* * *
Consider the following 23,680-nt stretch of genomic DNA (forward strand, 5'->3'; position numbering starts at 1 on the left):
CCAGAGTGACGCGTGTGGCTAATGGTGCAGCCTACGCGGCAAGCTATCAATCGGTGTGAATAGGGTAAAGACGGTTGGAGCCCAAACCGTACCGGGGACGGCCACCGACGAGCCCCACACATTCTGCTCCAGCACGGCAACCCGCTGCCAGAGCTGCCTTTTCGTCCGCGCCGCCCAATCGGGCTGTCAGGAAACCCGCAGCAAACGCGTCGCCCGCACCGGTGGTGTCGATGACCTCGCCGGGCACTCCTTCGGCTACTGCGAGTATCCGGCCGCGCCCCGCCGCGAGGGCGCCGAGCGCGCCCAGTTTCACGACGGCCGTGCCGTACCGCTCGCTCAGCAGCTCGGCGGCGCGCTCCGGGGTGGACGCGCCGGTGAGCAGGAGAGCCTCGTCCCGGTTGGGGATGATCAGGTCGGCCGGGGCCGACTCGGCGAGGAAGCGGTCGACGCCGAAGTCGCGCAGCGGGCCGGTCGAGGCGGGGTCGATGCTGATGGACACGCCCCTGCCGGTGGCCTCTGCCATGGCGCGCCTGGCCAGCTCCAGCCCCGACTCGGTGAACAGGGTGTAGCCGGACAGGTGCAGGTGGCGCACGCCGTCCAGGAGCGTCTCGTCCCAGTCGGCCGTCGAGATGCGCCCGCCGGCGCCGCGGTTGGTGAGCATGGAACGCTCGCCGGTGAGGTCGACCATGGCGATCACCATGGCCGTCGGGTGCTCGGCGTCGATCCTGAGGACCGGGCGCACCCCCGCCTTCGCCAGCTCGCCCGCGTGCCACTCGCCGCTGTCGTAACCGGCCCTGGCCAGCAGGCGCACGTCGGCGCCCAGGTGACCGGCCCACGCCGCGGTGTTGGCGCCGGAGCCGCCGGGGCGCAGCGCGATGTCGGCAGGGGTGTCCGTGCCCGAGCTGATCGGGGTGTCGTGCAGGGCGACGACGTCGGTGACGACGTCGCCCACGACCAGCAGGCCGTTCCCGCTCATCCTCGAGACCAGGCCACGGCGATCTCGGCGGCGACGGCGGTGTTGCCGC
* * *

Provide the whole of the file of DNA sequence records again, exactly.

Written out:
Consider the following 23,680-nt stretch of genomic DNA (forward strand, 5'->3'; position numbering starts at 1 on the left):
CCAGAGTGACGCGTGTGGCTAATGGTGCAGCCTACGCGGCAAGCTATCAATCGGTGTGAATAGGGTAAAGACGGTTGGAGCCCAAACCGTACCGGGGACGGCCACCGACGAGCCCCACACATTCTGCTCCAGCACGGCAACCCGCTGCCAGAGCTGCCTTTTCGTCCGCGCCGCCCAATCGGGCTGTCAGGAAACCCGCAGCAAACGCGTCGCCCGCACCGGTGGTGTCGATGACCTCGCCGGGCACTCCTTCGGCTACTGCGAGTATCCGGCCGCGCCCCGCCGCGAGGGCGCCGAGCGCGCCCAGTTTCACGACGGCCGTGCCGTACCGCTCGCTCAGCAGCTCGGCGGCGCGCTCCGGGGTGGACGCGCCGGTGAGCAGGAGAGCCTCGTCCCGGTTGGGGATGATCAGGTCGGCCGGGGCCGACTCGGCGAGGAAGCGGTCGACGCCGAAGTCGCGCAGCGGGCCGGTCGAGGCGGGGTCGATGCTGATGGACACGCCCCTGCCGGTGGCCTCTGCCATGGCGCGCCTGGCCAGCTCCAGCCCCGACTCGGTGAACAGGGTGTAGCCGGACAGGTGCAGGTGGCGCACGCCGTCCAGGAGCGTCTCGTCCCAGTCGGCCGTCGAGATGCGCCCGCCGGCGCCGCGGTTGGTGAGCATGGAACGCTCGCCGGTGAGGTCGACCATGGCGATCACCATGGCCGTCGGGTGCTCGGCGTCGATCCTGAGGACCGGGCGCACCCCCGCCTTCGCCAGCTCGCCCGCGTGCCACTCGCCGCTGTCGTAACCGGCCCTGGCCAGCAGGCGCACGTCGGCGCCCAGGTGACCGGCCCACGCCGCGGTGTTGGCGCCGGAGCCGCCGGGGCGCAGCGCGATGTCGGCAGGGGTGTCCGTGCCCGAGCTGATCGGGGTGTCGTGCAGGGCGACGACGTCGGTGACGACGTCGCCCACGACCAGCAGGCCGTTCCCGCTCATCCTCGAGACCAGGCCACGGCGATCTCGGCGGCGACGGCGGTGTTGCCGC